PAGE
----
Review Summary: An album that will make you question why bands such as Shinedown dominate popular radio, Kyng delivers a sound that you won't be taking out of rotation any time soon.3 of 3 thought this review was well written
He walks in the desert for what may seem like miles on end. The intense heat seems to be distorting his perception as he grows weaker and weaker by the moment. No longer content with the superficial problems of our modern society, he consumes every ounce of breath left in him to stay alive. He eventually finds himself upon an elongated path. He climbs to the top of this land form in hopes of finding a reservoir of water. As he begins his journey up the rocky foundation, he seems to notice that his shadow is quickly growing to an unnatural form at this point in the day. The darkness quickly begins to surround him and given his dehydrated mental state, he works diligently with his hands to make it to the top of this large rock. He begins to realize that the heat may be putting him in a delusional state, but knows that his only opportunity to survive may be beyond this rocky foundation. Fueled only by his need to avoid the chasing darkness behind him, he finds his way to the top where he witnesses something truly astonishing. A beaming ring of fire has seemingly engulfed the sun and a piercing black eye stares down upon him from the sky. The temperature begins to quickly cool and the man breathes a quick sigh of relief. He falls to his knees and cries in blessing and satisfaction. The "Trampled Sun" had provided him a cold reservoir of water that now rests towards the bottom of this canyon.
Kyng is certainly an interesting group and while they're have been many groups in contemporary times that have often felt out of place or out of the correct time frame, Kyng seems to be progressing in a direction that very few seem to go in terms of musical instrumentation and vocal styles. Here's an album that will make you question why bands such as Shinedown dominate popular radio, Kyng delivers a sound that you won't be taking out of rotation any time soon. It's the 2010's my friends, popular artists like Lil Wayne dominate the airwaves and generic metalcore is in. Fortunately for us, there's always going to be a independent group of people that are willing to put people back on path in terms of musical style and creativity. The interesting concept behind Kyng is that you will almost immediately notice the "Soundgardinish" influence, but not so overwhelming to the point where you would say that they're stealing anyone's signature style. It's hard to ignore Kyng's progressive tendencies, sometimes preparing you with what you might conclude to be commercial rock, only then to be baffled by the powerful voice of Eddie Veliz, the unique drumming of Pepe Clarke Magaña, and the great rotating bass of Tony Castaneda.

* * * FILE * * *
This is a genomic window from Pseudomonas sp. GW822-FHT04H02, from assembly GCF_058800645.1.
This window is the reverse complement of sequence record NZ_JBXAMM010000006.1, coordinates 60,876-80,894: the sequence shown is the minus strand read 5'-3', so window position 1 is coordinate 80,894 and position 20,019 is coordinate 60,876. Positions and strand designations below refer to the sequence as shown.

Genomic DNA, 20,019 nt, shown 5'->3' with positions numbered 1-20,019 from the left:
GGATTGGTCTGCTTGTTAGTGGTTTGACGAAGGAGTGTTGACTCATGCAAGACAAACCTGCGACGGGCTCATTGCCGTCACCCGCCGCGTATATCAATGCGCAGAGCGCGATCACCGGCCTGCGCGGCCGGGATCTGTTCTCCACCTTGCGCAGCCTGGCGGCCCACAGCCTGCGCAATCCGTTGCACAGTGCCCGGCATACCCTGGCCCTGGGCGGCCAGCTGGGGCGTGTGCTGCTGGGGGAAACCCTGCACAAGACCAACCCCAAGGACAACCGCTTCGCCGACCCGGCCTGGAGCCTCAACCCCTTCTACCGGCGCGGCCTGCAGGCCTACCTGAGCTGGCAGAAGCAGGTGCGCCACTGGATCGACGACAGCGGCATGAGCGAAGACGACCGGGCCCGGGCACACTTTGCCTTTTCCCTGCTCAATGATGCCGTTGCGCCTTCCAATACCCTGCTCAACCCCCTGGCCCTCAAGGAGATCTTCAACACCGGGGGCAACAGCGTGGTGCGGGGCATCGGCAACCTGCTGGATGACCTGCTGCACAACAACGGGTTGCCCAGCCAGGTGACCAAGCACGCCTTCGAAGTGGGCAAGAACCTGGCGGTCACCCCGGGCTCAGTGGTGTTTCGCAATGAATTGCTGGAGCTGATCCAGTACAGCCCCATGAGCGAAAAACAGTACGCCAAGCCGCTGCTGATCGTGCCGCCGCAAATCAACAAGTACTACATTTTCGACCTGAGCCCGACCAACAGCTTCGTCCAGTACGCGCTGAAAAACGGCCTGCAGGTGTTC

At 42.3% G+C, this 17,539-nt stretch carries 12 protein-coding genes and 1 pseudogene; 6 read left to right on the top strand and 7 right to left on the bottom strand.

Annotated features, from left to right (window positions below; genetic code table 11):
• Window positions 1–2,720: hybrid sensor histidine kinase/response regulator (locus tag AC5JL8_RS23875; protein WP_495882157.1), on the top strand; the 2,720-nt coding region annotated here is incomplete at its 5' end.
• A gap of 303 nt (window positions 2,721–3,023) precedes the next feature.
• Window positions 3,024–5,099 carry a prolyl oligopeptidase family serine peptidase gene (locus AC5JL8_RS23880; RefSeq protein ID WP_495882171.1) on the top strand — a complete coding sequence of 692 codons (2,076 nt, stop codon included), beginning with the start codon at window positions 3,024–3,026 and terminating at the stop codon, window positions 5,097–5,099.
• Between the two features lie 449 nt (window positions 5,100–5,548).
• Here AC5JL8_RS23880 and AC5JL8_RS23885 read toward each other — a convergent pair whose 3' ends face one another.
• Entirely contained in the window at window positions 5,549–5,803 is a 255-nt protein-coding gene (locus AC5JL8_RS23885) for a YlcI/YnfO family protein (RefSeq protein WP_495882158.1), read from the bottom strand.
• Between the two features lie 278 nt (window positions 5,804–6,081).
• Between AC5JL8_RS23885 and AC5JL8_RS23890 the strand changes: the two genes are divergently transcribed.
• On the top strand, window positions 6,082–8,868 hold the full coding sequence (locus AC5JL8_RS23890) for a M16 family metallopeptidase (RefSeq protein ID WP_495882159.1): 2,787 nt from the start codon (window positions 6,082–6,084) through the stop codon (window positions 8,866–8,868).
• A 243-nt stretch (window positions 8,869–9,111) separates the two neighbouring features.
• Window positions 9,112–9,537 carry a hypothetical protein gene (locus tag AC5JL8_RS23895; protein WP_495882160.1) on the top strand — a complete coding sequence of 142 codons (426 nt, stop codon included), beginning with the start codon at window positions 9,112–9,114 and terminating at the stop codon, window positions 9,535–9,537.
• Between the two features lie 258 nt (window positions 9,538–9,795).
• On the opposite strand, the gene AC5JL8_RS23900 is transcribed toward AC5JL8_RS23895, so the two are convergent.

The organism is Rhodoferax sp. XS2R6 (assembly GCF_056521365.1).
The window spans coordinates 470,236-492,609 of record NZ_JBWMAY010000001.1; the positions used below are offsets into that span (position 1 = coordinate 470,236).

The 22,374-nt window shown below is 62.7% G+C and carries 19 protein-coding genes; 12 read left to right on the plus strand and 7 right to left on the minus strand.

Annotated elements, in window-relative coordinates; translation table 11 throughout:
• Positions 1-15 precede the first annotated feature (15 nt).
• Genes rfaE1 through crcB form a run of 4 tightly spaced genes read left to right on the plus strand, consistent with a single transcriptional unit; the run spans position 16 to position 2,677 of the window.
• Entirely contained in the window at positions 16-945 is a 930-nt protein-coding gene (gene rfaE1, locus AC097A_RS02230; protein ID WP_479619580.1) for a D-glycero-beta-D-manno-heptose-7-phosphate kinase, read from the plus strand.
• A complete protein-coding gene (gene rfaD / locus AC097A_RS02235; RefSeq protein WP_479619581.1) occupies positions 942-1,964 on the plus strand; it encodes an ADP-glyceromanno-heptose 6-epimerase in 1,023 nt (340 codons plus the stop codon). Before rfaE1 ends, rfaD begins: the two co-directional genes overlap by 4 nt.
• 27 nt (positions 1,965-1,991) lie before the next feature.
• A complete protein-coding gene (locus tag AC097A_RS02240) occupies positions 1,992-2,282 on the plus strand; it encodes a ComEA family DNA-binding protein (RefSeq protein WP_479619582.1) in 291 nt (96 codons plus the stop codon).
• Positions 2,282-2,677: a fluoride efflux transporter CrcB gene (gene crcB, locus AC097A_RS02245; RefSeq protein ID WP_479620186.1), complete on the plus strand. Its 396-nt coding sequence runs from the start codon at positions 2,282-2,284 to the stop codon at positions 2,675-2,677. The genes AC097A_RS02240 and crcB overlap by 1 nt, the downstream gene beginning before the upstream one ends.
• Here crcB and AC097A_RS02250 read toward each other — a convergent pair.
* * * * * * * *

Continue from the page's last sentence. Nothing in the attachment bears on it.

Kyng delivers in all aspects musically in their approach to the concept album, and the lyrical content is far superior to their mainstream counterparts (in the case with many bands). Perhaps the most staggering power of what Kyng can do is the fact that they can really bring out the acoustics when they want. The track "Beauty Of The End" really opens up with one of the most soothing distorted guitar sounds I've ever heard and combines it with some powerful aggression halfway through the track. Veliz is certainly at his best vocally here and lyrically you just cannot compete with the compex sounds bouncing off your ear drums. There's an interesting portion of "Takes Its Toll" where the lyrics almost take hold of your mind in an almost "Tool" like fashion, but vocally the is one of the more unique sounds of the album. About two minutes into the song, the "Chris Cornell" influences almost take a step back as an almost "Cobain" like falsetto takes over to end the track. Again, Kyng isn't imitating anybody here as the instrumentation certainly doesn't take on the distorted sound of the early 1990's although the influences are undoubtedly there.
I really have to applaud what Kyng has done here. The lyrics certainly take their punk influences but musically you could certainly identify these guys from the 2000's era. It really makes me excited to know that a group is trying to put out some genuine alternative rock with real hard rock influences such as Black Sabbath. In all respects, the album of course is not without its flaws as I just can't pull the trigger on "classic status" as of now. After a great deal of repeated listens I was convinced that this was certainly a really quality album, but it lacks that final nail in the coffin to consider it a true "game changer". In all respects, I wish the best to Kyng and their musical concepts as contemporary rock could really use some more groups with the progressive mindset of these guys.